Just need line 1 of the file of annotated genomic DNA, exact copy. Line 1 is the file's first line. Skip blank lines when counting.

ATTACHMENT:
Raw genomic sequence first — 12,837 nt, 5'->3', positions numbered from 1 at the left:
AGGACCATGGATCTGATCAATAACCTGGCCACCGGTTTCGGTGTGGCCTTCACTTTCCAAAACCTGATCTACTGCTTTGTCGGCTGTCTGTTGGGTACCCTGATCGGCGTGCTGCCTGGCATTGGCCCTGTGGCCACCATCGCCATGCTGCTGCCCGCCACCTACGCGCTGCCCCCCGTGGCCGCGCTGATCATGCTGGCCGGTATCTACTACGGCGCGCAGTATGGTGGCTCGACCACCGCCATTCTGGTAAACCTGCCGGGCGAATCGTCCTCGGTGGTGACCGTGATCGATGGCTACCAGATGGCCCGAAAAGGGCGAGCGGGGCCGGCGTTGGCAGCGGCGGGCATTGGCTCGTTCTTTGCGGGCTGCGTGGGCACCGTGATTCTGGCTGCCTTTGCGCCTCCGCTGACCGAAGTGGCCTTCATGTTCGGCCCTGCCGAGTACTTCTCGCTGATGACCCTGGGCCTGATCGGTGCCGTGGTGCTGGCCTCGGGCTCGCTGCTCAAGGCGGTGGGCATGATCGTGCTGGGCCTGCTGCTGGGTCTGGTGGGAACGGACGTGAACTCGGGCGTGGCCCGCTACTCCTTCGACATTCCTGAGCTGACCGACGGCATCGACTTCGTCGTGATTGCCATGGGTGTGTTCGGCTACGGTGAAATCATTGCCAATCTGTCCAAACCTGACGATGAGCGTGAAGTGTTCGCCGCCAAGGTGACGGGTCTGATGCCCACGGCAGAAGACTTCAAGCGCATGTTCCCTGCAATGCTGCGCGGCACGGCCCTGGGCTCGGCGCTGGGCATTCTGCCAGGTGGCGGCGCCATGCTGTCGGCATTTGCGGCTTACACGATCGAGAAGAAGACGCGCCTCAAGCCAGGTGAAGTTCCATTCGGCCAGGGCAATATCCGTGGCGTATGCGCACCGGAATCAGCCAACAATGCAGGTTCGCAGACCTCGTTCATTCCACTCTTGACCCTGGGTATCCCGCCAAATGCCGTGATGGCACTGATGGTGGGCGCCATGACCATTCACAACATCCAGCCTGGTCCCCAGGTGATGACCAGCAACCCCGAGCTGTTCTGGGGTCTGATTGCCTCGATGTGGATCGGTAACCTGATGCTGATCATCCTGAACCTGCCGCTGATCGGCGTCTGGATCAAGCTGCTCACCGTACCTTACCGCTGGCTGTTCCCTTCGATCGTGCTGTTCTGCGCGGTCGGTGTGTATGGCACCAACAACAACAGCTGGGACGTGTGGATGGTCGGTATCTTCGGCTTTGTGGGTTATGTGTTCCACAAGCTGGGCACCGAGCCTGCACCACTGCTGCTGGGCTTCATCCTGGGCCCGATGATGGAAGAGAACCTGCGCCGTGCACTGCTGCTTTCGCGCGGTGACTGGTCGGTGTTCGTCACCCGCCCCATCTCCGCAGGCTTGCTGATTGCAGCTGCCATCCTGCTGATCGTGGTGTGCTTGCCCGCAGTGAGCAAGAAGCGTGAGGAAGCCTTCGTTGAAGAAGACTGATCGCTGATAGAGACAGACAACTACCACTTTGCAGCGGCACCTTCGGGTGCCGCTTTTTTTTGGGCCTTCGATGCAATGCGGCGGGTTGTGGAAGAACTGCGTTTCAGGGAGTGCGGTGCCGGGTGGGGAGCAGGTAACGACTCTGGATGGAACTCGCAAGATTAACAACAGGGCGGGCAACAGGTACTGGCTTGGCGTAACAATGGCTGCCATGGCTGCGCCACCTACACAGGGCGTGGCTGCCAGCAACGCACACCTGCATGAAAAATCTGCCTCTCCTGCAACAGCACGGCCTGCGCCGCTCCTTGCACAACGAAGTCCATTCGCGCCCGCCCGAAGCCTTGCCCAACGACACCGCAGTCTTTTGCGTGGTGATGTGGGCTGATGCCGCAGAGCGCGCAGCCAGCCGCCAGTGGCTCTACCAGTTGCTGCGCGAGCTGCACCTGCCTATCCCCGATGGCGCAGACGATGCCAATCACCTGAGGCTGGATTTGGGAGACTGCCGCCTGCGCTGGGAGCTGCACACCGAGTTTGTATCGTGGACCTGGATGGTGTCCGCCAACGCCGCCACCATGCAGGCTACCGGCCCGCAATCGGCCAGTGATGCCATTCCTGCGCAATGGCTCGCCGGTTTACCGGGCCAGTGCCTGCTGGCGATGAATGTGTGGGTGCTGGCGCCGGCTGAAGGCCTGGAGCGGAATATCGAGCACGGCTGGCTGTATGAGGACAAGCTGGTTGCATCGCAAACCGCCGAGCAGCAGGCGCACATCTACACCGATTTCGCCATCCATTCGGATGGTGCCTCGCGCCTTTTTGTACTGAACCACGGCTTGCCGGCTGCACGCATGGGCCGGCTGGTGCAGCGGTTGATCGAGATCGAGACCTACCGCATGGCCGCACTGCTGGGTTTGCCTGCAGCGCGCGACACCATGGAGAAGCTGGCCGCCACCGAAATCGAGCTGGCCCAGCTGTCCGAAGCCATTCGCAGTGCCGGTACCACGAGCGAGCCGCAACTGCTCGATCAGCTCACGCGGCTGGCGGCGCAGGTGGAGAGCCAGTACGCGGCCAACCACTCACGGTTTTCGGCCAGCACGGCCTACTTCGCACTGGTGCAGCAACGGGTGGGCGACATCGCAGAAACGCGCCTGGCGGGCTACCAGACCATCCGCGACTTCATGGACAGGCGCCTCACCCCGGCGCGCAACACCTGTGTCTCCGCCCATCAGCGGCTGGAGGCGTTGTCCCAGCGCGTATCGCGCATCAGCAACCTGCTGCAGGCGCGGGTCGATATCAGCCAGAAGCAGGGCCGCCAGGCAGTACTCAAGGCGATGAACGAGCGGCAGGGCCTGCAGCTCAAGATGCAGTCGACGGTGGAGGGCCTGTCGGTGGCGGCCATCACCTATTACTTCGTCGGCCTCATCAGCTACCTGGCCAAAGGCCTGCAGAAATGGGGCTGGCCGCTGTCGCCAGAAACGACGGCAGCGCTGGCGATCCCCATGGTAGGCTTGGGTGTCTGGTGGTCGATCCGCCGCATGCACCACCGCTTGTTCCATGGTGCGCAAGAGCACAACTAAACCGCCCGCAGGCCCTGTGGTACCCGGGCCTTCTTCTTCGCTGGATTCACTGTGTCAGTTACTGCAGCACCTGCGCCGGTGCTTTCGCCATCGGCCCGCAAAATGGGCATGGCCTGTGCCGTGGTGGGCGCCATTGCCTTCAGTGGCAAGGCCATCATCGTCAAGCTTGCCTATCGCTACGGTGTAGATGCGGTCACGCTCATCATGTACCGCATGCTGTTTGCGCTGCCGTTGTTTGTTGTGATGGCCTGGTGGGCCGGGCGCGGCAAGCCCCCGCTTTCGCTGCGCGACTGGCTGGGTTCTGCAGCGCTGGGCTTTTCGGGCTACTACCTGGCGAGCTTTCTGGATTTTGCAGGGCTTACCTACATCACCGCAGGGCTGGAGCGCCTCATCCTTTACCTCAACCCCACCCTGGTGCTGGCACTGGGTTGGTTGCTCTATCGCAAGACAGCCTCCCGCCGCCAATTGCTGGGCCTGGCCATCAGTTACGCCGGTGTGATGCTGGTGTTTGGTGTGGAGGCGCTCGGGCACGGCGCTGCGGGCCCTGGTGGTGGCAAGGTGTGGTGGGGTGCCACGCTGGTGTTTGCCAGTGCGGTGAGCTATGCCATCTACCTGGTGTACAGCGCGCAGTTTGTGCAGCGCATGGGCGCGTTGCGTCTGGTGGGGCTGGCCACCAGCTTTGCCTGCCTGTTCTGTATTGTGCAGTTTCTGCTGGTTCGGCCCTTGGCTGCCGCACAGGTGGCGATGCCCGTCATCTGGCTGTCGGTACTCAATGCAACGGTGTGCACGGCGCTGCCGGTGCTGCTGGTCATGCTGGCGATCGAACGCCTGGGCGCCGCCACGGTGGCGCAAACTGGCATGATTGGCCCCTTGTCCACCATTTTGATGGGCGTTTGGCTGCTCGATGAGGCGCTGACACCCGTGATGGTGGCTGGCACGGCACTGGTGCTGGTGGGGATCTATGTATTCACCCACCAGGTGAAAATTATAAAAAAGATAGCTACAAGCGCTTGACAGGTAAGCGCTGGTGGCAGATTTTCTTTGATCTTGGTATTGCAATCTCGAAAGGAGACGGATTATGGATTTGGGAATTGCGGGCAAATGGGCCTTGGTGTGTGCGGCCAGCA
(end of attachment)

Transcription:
Raw genomic sequence first — 12,837 nt, 5'->3', positions numbered from 1 at the left: